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Here are 7 simple ways to speed up a slow PC


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If your PC is getting a bit sluggish, try these handy tips to breathe a bit of life back into it.

Over time, just as day turns to night, your PC will start to slow down. It could be caused by a number of things, but as modern computing advances there comes a time when the hardware just struggles to keep up.

Fortunately, you don’t need to throw your PC into the nearest waste receptacle. There are a few ways you can speed it up and prolong its life a little longer.

Upgrade to an SSD

If your system has been running entirely on HDD storage, then one of the very first things you should do is add an SSD and move your Windows install to it. It takes a bit of time to do, but the results are instant and noticeable.

Boot times will be faster, apps will load quicker and the experience will generally feel a lot snappier. SSDs aren’t as expensive as they used to be, and you can get either a good 2.5-inch drive or an m.2 SSD if you have a slot for it on your motherboard.

How to add an SSD to your PC

Add more RAM

You may well be experiencing performance issues due to having less RAM than your current needs necessitate.

Whether you’re running a laptop or desktop, RAM is fairly inexpensive. You’ll need to do a little homework and make sure you know how much your system can support, but after that upgrading it is easy.

Good brands to look out for while RAM shopping include Crucial, Hyper X/Kingston and Corsair.

Check what’s loading at startup

Do you really need all those programs running as soon as you start up your PC? Probably not, but a number of services will be starting in the background, some you may not even be aware of. If you don’t absolutely need a service to load at boot, disable it. It’ll only negatively affect performance otherwise.

To do so, head into the Task Manager with the good old ctrl+alt+del combination. Select the startup tab and disable any apps that are enabled that you really don’t 100% need to load at startup.

Run a virus/malware scan

It’s entirely possible that your performance woes may be linked to a nasty piece of software hidden somewhere on your PC. If you don’t use anti-virus of any kind, Microsoft’s Windows Defender is a good place to start and should be running unless you disabled it for other software.

Head into the Start Menu on your PC and look for the Windows Defender Security Center. Here you can check up on your PC health and run scans to see if anything is amiss. Alternatively, there are a number of other anti-virus programs out there that you might prefer to use.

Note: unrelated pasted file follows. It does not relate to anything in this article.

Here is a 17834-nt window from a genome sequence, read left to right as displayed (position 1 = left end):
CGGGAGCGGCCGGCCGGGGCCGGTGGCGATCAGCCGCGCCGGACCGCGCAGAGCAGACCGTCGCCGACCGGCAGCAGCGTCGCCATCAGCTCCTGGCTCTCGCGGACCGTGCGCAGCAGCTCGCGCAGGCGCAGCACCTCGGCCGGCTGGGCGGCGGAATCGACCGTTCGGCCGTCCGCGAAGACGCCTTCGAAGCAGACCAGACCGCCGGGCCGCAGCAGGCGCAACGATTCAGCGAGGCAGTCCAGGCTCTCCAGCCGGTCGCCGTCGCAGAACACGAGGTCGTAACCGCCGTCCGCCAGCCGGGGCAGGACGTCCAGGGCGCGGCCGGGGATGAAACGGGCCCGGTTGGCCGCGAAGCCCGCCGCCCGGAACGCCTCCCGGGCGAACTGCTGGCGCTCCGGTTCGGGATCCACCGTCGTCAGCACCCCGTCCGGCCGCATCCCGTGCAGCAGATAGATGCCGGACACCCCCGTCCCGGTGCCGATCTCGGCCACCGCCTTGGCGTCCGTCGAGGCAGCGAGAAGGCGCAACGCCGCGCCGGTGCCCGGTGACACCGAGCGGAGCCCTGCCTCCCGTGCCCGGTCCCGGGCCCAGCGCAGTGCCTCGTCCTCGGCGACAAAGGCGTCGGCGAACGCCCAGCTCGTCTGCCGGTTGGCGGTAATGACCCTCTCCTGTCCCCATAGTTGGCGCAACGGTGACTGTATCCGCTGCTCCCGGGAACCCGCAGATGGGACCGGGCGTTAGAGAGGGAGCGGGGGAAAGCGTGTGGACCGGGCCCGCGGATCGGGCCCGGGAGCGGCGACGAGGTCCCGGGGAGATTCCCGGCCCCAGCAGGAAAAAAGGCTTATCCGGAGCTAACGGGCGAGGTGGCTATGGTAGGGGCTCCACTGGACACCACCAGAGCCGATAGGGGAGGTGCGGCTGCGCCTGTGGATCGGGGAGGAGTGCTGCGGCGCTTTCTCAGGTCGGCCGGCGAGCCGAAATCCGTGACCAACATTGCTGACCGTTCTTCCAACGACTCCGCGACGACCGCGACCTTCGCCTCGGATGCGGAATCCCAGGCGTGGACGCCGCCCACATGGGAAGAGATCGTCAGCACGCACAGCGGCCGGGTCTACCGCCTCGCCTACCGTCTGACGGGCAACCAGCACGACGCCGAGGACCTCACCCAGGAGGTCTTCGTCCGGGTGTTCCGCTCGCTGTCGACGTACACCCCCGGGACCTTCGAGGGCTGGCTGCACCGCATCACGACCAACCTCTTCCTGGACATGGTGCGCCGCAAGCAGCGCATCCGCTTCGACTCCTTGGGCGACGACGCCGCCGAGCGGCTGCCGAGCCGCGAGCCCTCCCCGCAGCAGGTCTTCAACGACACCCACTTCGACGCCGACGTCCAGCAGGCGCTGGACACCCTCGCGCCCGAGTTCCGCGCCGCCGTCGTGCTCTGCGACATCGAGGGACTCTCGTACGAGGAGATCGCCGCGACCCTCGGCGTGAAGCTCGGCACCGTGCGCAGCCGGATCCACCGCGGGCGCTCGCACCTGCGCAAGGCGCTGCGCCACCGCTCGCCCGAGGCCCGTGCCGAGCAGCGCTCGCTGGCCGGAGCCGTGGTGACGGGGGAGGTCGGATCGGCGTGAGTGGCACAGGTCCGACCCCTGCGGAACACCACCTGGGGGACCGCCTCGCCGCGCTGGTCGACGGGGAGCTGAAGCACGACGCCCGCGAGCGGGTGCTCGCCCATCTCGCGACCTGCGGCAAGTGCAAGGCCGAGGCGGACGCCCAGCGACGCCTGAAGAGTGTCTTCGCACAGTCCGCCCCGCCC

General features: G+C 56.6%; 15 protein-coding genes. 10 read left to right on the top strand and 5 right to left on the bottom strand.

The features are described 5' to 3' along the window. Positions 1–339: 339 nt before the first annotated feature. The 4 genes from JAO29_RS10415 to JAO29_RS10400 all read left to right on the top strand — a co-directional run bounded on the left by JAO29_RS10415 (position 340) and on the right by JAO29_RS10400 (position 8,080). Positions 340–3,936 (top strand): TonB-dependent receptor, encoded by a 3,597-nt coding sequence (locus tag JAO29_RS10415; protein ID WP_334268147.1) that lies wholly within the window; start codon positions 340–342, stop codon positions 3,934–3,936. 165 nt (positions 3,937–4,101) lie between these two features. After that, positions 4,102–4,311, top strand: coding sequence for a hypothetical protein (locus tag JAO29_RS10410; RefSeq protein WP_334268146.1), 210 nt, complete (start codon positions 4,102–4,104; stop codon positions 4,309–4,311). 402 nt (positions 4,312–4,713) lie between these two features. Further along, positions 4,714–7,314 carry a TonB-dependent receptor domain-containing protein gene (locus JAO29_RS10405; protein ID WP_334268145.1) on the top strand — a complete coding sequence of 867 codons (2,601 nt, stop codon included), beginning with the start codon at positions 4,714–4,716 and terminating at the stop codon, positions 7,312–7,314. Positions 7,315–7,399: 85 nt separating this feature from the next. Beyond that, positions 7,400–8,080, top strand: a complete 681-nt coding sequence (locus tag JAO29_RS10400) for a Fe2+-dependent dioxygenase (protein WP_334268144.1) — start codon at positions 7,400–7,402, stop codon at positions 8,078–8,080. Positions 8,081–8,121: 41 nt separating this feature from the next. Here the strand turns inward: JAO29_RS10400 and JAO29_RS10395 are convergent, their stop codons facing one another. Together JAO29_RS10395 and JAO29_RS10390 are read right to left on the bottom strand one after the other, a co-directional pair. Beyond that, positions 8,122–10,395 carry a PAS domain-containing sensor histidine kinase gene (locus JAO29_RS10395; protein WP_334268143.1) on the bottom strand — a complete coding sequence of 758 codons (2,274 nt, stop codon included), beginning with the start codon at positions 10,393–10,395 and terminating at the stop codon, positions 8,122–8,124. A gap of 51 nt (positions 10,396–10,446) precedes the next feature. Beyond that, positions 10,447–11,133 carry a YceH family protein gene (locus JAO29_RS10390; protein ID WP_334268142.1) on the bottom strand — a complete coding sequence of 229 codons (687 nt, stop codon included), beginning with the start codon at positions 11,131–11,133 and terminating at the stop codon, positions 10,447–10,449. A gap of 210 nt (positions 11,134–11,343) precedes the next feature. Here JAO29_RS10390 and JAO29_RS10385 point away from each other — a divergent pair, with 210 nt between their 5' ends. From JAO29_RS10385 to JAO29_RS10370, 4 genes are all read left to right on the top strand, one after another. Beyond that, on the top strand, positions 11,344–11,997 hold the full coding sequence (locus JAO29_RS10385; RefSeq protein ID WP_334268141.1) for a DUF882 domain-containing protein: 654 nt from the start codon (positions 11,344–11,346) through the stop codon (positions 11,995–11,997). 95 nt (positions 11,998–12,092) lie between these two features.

Best Antivirus Software of 2017

Free up some disk space

If you have stuff on your PC you just don’t use any more, get rid of it. You don’t want to run at near capacity since for one you need sufficient free space to be able to download and install Windows 10 updates.

If you’ve installed an app from the Windows Store simply right click it in the Start Menu to uninstall. Programs from outside the Store you’ll need to head into the trusty old Control Panel.

Make sure you’re up to date

You might not be keen on updating your PC all the time, but generally, updates are released for good reason. Security patches, new drivers, bug fixes, and performance improvements all are worth downloading to keep your PC running in top condition.

Windows Update can download most everything nowadays that your PC needs, so if you’ve been putting off updating for a while, head into Settings and check for updates. It could be something this simple to relieve your performance hit.

If you need to make sure you’ve got the latest drivers for your GPU, especially if you haven’t updated in a while, the best place to start is the NVIDIA or AMD download pages.

Fresh install of Windows 10

If all else fails, maybe you need to get tough and start again with a clean install of Windows 10. It takes a while to get done, but it’s a sure-fire way of getting rid of any junk or bloatware you’d forgotten about.

It should also put your PC back to a factory fresh state. Better than factory, even, in some cases. And when a PC is new it usually works pretty well, right?



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